According to witnesses, Boushie and three friends had driven onto Stanley’s rural property after a day of drinking. Their SUV got a flat tire, they attempted to steal a truck on a neighbouring farm, but then went to the Stanley property for help.
Stanley’s son testified that he and his father heard an ATV start up and thought it was being stolen; Stanley further told the court that he thought his wife had been run over in the confusion.
He went in the house, got a gun, shot it in the air as a warning, then ran up to the SUV. He claims the gun went off accidentally and shot Boushie in the back of the head.
The jury agreed, and found Stanley not guilty, to the horror of the courtroom packed with Boushie’s relatives and community.
WATCH: Colten Boushie’s family demands changes in the system
The verdict was not yet 24 hours old when the tweetstorm began. “Just spoke with @Puglaas. I can’t imagine the grief and sorrow the Boushie family is feeling tonight. Sending love to them from the US,” wrote Prime Minister Justin Trudeau.
“Thank you PM @JustinTrudeau,” Justice Minister Jody Wilson-Raybould tweeted. “My thoughts are with the family of Colten Boushie tonight. I truly feel your pain and I hear all of your voices. As a country we can and must do better — I am committed to working everyday to ensure justice for all Canadians.”
Then, from Indigenous Service Minister Jane Philpott: “Devastating news tonight for the family & friends of #ColtenBoushie. My thoughts & prayers are with you in your time of grief & pain. We all have more to do to improve justice & fairness for Indigenous Canadians.”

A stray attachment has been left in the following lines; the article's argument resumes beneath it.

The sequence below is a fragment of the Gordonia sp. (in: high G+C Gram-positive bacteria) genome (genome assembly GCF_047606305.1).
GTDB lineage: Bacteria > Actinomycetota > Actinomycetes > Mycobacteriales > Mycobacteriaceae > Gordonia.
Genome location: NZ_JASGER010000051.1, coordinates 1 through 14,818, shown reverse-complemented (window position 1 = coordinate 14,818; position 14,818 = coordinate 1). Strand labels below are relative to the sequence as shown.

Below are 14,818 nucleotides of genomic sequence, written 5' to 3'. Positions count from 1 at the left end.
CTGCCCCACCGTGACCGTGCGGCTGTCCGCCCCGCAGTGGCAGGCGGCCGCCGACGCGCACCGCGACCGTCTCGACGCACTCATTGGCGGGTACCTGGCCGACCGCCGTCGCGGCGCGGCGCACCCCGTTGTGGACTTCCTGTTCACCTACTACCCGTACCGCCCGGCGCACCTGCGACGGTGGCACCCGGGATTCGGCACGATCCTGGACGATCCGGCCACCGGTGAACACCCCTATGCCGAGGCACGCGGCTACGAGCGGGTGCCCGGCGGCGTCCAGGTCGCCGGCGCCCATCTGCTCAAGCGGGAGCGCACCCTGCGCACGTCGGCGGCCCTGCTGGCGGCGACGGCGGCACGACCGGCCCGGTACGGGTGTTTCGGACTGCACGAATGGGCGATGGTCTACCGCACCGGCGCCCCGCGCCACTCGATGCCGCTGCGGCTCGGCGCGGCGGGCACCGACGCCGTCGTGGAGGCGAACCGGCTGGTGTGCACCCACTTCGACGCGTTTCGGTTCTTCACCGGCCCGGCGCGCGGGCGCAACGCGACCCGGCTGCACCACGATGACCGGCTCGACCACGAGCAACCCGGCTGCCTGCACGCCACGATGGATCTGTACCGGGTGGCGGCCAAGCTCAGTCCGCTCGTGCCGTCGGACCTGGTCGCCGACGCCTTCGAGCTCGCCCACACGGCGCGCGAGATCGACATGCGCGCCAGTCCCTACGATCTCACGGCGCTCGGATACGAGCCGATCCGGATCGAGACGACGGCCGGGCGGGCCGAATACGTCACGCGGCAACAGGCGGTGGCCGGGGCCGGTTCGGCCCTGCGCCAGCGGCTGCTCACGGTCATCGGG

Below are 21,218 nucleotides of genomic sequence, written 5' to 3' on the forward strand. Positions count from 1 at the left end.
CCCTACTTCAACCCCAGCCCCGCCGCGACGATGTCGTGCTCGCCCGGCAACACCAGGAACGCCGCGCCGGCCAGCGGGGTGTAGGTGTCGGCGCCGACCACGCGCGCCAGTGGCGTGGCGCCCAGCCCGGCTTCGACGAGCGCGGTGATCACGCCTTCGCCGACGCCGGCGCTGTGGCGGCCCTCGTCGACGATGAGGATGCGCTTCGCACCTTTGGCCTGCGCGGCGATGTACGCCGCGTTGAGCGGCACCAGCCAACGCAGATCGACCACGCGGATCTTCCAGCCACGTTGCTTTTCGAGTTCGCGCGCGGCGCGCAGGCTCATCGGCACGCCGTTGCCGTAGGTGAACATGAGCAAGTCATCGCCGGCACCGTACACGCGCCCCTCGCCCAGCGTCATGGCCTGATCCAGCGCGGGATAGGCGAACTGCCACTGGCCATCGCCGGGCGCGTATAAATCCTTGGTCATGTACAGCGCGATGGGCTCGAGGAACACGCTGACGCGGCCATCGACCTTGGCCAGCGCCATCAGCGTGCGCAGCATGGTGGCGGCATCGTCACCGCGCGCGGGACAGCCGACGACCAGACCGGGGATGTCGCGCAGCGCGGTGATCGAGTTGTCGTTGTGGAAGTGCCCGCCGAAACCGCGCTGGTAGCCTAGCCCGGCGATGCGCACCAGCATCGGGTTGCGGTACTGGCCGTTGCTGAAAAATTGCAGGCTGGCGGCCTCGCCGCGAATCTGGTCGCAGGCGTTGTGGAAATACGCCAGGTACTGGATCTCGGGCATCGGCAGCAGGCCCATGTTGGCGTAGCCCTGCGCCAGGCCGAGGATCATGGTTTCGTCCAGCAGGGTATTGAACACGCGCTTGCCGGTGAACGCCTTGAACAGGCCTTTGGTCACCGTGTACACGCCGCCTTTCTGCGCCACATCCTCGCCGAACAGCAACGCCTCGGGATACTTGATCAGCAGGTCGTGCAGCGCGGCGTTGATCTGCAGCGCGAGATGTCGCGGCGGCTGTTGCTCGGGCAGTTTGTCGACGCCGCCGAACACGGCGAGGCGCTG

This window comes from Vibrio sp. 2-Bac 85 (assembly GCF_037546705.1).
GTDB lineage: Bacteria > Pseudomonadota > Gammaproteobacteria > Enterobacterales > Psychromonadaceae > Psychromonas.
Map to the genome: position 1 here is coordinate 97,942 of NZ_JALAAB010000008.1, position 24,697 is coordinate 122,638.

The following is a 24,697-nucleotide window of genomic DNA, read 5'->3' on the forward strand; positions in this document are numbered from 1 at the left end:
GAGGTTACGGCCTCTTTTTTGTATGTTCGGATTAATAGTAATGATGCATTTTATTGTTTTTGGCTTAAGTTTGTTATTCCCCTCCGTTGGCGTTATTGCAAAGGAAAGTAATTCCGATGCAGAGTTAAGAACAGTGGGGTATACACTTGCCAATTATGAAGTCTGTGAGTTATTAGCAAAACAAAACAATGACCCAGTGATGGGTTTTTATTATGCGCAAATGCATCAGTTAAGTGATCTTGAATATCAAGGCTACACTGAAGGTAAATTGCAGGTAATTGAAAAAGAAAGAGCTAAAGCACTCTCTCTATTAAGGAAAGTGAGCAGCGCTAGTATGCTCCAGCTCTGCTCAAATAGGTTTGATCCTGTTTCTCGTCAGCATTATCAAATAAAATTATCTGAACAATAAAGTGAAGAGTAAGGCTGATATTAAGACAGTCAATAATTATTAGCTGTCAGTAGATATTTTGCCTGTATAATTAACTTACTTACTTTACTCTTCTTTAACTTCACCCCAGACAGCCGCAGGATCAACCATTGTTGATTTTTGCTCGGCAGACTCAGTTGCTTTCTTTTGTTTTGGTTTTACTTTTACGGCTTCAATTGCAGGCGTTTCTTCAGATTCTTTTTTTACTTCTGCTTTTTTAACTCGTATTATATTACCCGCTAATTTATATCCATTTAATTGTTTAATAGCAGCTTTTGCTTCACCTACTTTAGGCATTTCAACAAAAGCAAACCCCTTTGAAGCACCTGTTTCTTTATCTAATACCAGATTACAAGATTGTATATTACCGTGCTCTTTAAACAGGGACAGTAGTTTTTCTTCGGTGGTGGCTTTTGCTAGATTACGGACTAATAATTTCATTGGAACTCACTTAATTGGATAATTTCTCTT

WATCH: Trudeau talks about his meeting with Colten Boushie’s family
Emotional words — and, sadly, inappropriate ones. Contrast this with the statement U.S. President Barack Obama made after the similarly-charged verdict exonerating Florida man George Zimmerman in the killing of unarmed black teenager Trayvon Martin.
“I know this case has elicited strong passions. And in the wake of the verdict, I know those passions may be running even higher. But we are a nation of laws, and a jury has spoken… I now ask every American to respect the call for calm reflection from two parents who lost their young son… And as we do, we should ask ourselves if we’re doing all we can to widen the circle of compassion and understanding in our own communities.”
The difference is striking. Not once did Trudeau call for calm, despite the protests breaking out all over the country; not once did he defend the system that underpins the very rights and freedoms his own father enshrined in the Charter of Rights.
Instead, he pandered to emotion and implicitly questioned the verdict, potentially tainting it from appeal — which would be the actual way to get justice for Boushie, if he believed the jury’s decision was wrong.
It is true that this government desperately wants to right the wrongs done to Canada’s First Nations communities, whether by the residential school system, the reserve system or the criminal justice system.
WATCH: Trudeau vows to reset Crown-Indigenous relations
But in the Boushie case, and much of its policy-making, its approach involves far too much grandstanding, too little action, and an abandonment of its own mantra: evidence-based policy-making.
Instead of looking at facts, and what they tell us needs to be done, Trudeau and his ministers prefer to trade on emotions — even inflaming them by their declarations. That is a public relations exercise that serves no one, least of all Indigenous Canadians themselves.